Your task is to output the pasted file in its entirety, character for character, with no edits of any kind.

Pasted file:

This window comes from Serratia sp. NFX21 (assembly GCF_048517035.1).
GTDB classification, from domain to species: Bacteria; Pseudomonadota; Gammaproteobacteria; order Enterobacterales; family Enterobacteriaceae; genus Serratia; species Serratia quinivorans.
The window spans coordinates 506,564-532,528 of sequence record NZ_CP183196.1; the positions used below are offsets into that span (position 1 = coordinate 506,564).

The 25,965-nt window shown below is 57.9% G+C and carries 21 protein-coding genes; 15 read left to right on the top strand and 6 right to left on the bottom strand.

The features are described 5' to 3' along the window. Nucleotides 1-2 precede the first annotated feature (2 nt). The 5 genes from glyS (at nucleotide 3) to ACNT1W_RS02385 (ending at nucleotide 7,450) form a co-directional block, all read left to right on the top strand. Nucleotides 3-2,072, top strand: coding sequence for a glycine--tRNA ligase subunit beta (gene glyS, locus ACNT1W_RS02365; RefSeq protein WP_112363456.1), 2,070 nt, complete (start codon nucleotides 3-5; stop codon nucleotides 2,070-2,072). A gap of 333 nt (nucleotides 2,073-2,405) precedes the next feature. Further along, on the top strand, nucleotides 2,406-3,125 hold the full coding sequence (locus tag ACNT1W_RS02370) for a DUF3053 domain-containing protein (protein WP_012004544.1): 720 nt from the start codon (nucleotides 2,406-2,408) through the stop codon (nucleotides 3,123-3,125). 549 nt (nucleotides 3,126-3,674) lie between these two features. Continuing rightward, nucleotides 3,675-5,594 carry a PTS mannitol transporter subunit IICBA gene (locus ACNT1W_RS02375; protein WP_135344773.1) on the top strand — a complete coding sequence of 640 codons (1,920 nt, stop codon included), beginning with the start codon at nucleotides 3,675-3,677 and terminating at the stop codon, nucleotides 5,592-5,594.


This window comes from Serratia sp. NFX21 (assembly GCF_048517035.1).
GTDB classification, from domain to species: Bacteria; Pseudomonadota; Gammaproteobacteria; order Enterobacterales; family Enterobacteriaceae; genus Serratia; species Serratia quinivorans.
The window spans coordinates 506,564-532,528 of sequence record NZ_CP183196.1; the positions used below are offsets into that span (position 1 = coordinate 506,564).

The 25,965-nt window shown below is 57.9% G+C and carries 21 protein-coding genes; 15 read left to right on the top strand and 6 right to left on the bottom strand.

The features are described 5' to 3' along the window. Nucleotides 1-2 precede the first annotated feature (2 nt). The 5 genes from glyS (at nucleotide 3) to ACNT1W_RS02385 (ending at nucleotide 7,450) form a co-directional block, all read left to right on the top strand. Nucleotides 3-2,072, top strand: coding sequence for a glycine--tRNA ligase subunit beta (gene glyS, locus ACNT1W_RS02365; RefSeq protein WP_112363456.1), 2,070 nt, complete (start codon nucleotides 3-5; stop codon nucleotides 2,070-2,072). A gap of 333 nt (nucleotides 2,073-2,405) precedes the next feature. Further along, on the top strand, nucleotides 2,406-3,125 hold the full coding sequence (locus tag ACNT1W_RS02370) for a DUF3053 domain-containing protein (protein WP_012004544.1): 720 nt from the start codon (nucleotides 2,406-2,408) through the stop codon (nucleotides 3,123-3,125). 549 nt (nucleotides 3,126-3,674) lie between these two features. Continuing rightward, nucleotides 3,675-5,594 carry a PTS mannitol transporter subunit IICBA gene (locus ACNT1W_RS02375; protein WP_135344773.1) on the top strand — a complete coding sequence of 640 codons (1,920 nt, stop codon included), beginning with the start codon at nucleotides 3,675-3,677 and terminating at the stop codon, nucleotides 5,592-5,594.